My inbox was exploding this morning with messages about a tremendously cool animation released this morning by ESA's Mars Express team. It shows Phobos crossing Deimos, in what's known as a "mutual event."
Climate change and Copenhagen are dominating the world news this week, as politicians, diplomats, scientists, and protesters gathered in the Danish city for the 2009 meeting for the U.N. Framework Convention on Climate Change.
Jupiter has been high overhead at sunset for several months, a brilliant light that's easy to spot even when the sky is still bright at dusk; but it's now moving quickly to the west as Earth speeds ahead of Jupiter's more stately march around the Sun.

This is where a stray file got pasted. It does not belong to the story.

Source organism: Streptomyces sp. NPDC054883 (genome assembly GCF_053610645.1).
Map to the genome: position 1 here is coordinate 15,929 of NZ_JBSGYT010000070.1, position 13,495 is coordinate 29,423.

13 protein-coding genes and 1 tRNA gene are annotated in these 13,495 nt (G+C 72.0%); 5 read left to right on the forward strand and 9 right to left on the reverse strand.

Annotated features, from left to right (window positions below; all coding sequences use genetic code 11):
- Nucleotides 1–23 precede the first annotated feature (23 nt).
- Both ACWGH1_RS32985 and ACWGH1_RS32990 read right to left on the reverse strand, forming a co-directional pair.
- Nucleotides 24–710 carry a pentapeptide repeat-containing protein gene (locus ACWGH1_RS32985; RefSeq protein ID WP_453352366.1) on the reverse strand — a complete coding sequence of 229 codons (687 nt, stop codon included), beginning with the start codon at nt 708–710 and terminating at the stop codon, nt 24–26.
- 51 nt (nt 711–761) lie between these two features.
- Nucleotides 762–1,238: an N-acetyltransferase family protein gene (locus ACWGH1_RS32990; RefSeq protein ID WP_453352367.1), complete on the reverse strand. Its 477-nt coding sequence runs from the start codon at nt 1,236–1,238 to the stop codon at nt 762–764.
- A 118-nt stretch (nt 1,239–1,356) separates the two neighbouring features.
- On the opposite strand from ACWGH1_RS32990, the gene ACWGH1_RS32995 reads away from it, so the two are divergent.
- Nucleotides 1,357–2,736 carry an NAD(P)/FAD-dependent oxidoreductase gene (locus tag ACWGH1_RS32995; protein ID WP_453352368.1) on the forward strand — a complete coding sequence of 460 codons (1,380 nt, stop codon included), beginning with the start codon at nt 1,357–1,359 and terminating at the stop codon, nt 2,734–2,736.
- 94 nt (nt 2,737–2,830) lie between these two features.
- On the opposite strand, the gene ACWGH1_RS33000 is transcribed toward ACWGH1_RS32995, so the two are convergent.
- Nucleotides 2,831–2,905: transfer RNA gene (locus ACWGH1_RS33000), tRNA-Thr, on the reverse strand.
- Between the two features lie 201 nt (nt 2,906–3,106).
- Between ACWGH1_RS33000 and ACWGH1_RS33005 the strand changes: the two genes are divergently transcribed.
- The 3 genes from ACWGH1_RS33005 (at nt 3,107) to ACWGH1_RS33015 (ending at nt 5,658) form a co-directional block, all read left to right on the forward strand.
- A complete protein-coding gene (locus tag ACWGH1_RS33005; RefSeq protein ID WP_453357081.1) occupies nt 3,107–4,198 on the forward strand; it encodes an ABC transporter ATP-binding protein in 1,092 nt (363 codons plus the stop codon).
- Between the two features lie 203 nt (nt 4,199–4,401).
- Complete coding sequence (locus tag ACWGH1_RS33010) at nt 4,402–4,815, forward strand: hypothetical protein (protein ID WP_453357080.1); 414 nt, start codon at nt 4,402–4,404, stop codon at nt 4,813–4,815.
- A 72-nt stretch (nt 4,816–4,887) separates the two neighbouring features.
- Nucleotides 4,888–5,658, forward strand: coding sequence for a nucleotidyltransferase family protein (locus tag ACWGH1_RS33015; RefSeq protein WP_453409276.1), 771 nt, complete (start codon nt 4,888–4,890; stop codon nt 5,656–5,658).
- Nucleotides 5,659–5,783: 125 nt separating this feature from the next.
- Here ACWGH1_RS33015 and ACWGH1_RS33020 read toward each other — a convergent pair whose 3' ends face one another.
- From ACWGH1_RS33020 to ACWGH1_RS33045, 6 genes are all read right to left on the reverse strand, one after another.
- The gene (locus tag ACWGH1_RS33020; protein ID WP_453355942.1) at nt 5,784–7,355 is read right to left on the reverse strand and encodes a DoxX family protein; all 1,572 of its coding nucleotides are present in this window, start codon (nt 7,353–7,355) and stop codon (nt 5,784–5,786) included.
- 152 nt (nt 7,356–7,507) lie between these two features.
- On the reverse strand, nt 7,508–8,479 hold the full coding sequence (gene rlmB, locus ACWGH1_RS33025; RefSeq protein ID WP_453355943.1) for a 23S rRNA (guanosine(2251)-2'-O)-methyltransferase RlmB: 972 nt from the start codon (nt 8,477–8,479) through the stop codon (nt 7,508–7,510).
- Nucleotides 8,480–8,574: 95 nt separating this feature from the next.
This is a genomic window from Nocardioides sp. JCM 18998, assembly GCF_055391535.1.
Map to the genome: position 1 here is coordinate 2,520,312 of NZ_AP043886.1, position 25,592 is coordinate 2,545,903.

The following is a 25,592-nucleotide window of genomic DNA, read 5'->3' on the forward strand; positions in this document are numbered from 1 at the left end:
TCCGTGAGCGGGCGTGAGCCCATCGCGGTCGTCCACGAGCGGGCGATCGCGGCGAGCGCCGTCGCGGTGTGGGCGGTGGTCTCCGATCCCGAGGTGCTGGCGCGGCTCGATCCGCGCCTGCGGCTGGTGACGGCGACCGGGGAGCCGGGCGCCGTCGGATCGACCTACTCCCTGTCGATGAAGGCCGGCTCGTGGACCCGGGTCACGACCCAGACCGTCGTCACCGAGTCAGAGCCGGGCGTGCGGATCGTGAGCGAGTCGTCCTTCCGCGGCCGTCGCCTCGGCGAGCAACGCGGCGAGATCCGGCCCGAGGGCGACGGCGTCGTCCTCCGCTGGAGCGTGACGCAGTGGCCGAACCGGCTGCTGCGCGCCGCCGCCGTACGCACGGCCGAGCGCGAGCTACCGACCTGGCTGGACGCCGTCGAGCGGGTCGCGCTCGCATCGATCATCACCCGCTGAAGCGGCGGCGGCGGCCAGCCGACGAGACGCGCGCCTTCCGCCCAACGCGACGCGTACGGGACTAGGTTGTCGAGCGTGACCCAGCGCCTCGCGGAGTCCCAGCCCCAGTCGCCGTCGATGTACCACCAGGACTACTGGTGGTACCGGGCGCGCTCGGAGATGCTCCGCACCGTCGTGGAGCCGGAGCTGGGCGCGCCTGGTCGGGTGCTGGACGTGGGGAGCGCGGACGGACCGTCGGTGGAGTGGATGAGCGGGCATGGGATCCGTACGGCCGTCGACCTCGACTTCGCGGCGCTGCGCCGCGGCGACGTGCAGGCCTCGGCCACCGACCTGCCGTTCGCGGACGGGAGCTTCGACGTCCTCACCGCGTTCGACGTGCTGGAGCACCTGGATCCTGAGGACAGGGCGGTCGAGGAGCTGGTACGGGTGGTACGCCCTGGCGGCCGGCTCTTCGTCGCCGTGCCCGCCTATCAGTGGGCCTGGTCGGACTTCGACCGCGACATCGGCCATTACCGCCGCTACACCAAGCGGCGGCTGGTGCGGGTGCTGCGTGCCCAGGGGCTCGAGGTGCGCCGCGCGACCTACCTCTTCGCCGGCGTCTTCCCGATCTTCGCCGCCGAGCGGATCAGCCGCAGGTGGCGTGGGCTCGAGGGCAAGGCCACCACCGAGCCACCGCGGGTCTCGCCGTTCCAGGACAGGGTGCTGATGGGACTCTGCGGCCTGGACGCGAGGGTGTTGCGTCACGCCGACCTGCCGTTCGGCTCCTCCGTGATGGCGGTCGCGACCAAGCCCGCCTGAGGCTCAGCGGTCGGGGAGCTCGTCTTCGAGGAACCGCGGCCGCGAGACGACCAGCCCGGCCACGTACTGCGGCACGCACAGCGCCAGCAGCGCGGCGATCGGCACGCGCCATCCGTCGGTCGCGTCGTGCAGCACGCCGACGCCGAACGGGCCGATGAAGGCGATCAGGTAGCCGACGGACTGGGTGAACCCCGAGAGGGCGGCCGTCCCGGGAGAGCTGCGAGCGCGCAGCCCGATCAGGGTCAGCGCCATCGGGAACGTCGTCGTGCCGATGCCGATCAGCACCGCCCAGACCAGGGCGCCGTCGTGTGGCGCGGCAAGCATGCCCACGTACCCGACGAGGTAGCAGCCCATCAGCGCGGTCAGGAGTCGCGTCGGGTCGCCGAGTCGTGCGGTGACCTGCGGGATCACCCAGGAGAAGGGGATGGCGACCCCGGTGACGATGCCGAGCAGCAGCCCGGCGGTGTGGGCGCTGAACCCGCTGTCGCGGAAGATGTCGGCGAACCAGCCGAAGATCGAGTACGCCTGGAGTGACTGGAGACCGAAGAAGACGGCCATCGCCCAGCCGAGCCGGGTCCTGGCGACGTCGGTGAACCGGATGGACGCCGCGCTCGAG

Galileo, the scientist, discovered the Galilean satellites of Jupiter four hundred years ago next month, while Galileo, the mission, arrived at Jupiter to study those moons in situ fourteen years ago Sunday.
253 Mathilde is the largest asteroid that has ever been visited by a spacecraft. It's held that distinction for more than twelve years, but next year it'll be upstaged by the considerably larger 21 Lutetia, which Rosetta will fly by on July 10.
Dawn entered the main asteroid belt on November 13. As it ventures ever deeper into this vast collection of material between Mars and Jupiter, it may be tempting to think of the spacecraft constantly dodging asteroids.